Notorious B.I.G.

Notorious B.I.G.’s Ready To Die debuted in 1994 on this day. Hip-hop just started moving to the forefront of pop-culture after the success of Dr. Dre’s The Chronic, Snoop Dogg’s Doggystyle, and Nas’ Illmatic.

It was the perfect time for Biggie to release his cleverly worded story of life as a dope dealer in Bed Stuy. He had many radio-hit singles like, “Big Poppa”, “Warning”, and “Suicidal Thoughts,” to counterbalance the realness of what he was going to deliver next.

Christopher Wallace aka Notorious B.I.G. was 22 years old and about to become one of the nation’s largest icons.

But really… How much do you millenials know about Biggie’s lyrics. Do all the cultural references go over your head or are you still only rapping every lyric to “Juicy” so you sound like a hardcore fan.

Well Fuse TV dug deeper to find out how much millenials really know about some of Biggie’s classic lyrics:

1. “And now the sh-t’s getting crazier and major / Kids younger than me, they got the Sky Grand pagers” – in “Things Done Changed”

Before the iPhone and the Samsung and even the flip-phone that we have all come to know and love… There was something called a pager, a handheld device that allowed folks to hit up their busy friends once you dial that beeper number. The only problem, it took FOREVER to return anyone’s call – compared to the standards of 2014 telecommunication. But in the 90s, that was the wave!

2. “Quick to leave you in a coffin, for slick talkin / You better act like CeCe, and keep on walkin” – in “Ready to Die”

CeCe’s hit “Finally” still gets plenty of play at ’90s-themed dance parties, but Biggie is referring to her song “Keep On Walkin” off her 1992 debut album. But what do y’all really know about the Was early ’90s house divas?

3. “So recognize the d-ck size in these Karl Kani jeans / I wear thirteens, know what I mean?” – in “One More Chance”

You’ve heard Montell Jordan sing about the “guys in Kani,” but the streetwear line was made famous by the titans of ’90s rap – Biggie, Nas and Tupac. Although 20 years have gone by and they aren’t hot any longer, it may change soon since the designer launched a 2015 vintage collection. 90s trends are re-emerging in fashion; who knows?!

4. “Rolex watches and colorful Swatches I’m digging in pockets, motherf-ckers can’t stop it” – in “Gimme The Loot”

Fact: Swatches were once so cool to have, people would wear several Swatches at once! Too bad Swatch is basically the most irrelevant store in the mall. Oh well!

5. “Biggie Smalls is the illest, your style is played out / Like Arnold and that, what you talkin’ bout Willis” – in “The What”

What do y’all know about Diff’rent Strokes, the late ’70s/early ’80s sitcom best known for the late Gary Coleman and his signature catch phrase, “Whatchu talkin’ bout Willis?” It’s sad to think this may slip entirely out of memory and syndication one day… NO! Go google some episodes so you guys can feel knowledgeable and wit not.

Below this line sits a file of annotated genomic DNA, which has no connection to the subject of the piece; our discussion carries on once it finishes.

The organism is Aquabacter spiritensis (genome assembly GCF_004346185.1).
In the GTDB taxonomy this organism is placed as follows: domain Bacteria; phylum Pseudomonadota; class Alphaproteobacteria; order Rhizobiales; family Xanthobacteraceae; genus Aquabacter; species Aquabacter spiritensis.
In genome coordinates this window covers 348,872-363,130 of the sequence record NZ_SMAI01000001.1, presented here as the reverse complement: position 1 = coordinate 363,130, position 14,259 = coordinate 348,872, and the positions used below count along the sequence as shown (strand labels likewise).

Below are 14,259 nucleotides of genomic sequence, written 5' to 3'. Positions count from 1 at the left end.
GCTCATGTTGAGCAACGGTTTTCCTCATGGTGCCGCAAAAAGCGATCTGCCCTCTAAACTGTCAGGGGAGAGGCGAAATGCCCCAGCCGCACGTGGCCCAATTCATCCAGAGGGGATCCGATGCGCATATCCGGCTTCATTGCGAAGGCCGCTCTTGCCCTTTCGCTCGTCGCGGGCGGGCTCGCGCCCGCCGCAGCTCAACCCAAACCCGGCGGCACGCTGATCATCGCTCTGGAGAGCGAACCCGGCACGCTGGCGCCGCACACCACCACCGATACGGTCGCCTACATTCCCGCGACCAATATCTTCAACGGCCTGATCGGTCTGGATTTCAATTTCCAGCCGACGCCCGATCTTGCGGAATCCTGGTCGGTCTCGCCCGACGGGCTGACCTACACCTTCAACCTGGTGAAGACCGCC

6. “Hangin’ pictures on my wall / Every Saturday Rap Attack, Mr. Magic, Marley Marl” – in “Juicy”

Okay guys, make sure if you claim to be a “hip-hop head,” you got to get hip to this. Rap Attack was a hip hop radio show on New York’s WBLS-FM. The launched in 1983 featured hosts Mr. Magic and DJ-producer Marley Marl – one of the few places fans could hear hip hop as it was still defining itself as a genre. YAY! NOW YOU KNOW.

Biggie shouts out more of his DJ heroes later in the song: “Peace to Ron G, Brucie B, Kid Capri, Funkmaster Flex, Love Bug Starski.” RIP to another tradition for music lovers: Taping shows off the radio. We remember those days!

7. “Remember Rappin’ Duke, duh-ha, duh-ha / You never thought that hip hop would take it this far” – in “Juicy”

We’re almost positive that you have no idea who “Rappin’ Duke” was. But, we got you! “Rappin’ Duke” references a 1983 novelty song by a man named Shawn Brown, rapping in the style of actor John Wayne. Brown parlayed the success of this “funny” video into a brief career, even opening for Stevie Wonder and Bobby Brown. This also led to future joke raps, from “Do The Bartman” to the “Epic Rap Battles of History” series.

8. “Then I got the phone call, it couldn’t hit me harder / We got infiltrated, like Nino at the Carter” – in “Everyday Struggle”

Nino Brown was Wesley Snipes’ character in New Jack City and head of the Cash Money Brothers gang, Brown turns an apartment complex called The Carter into a giant crack factory that’s eventually infiltrated by undercover cops. We miss you Pookie!

If you haven’t seen New Jack City -_- GET TO NETFLIX! ASAP! And be blown away by all the rap lyrics that will start to make sense to you.

Another New Jack City reference is on “Suicidal Thoughts: “You see it’s kinda like the crack did to Pookie in New Jack / Except when I cross over, there ain’t no coming back.”

9. “Hate to blast you but I have to, you see I smoke a lot / Your life is played out like Kwamé and them f-ckin’ polka dots” – in “Unbelievable”

Kwamé was a teenaged rapper known for his fresh polka dotted fashions. He later went on to produce for LL Cool J, Christina Aguilera and Will Smith, so he probably doesn’t really care the hip-hop icon dissed him.

10. “Should I die on the train track, like Ramo in Beat Street / People at the funeral fronting like they miss me” – in “Suicidal Thoughts”

RAMOOO! The graffiti artist gets electrocuted by the third rail in Beat Street, a 1984 drama based around New York City hip-hop and graffiti culture. Get hip!

Well that’s all for Hip-Hop lessons with Biggie.

Candice Nicole
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Source Fuse TV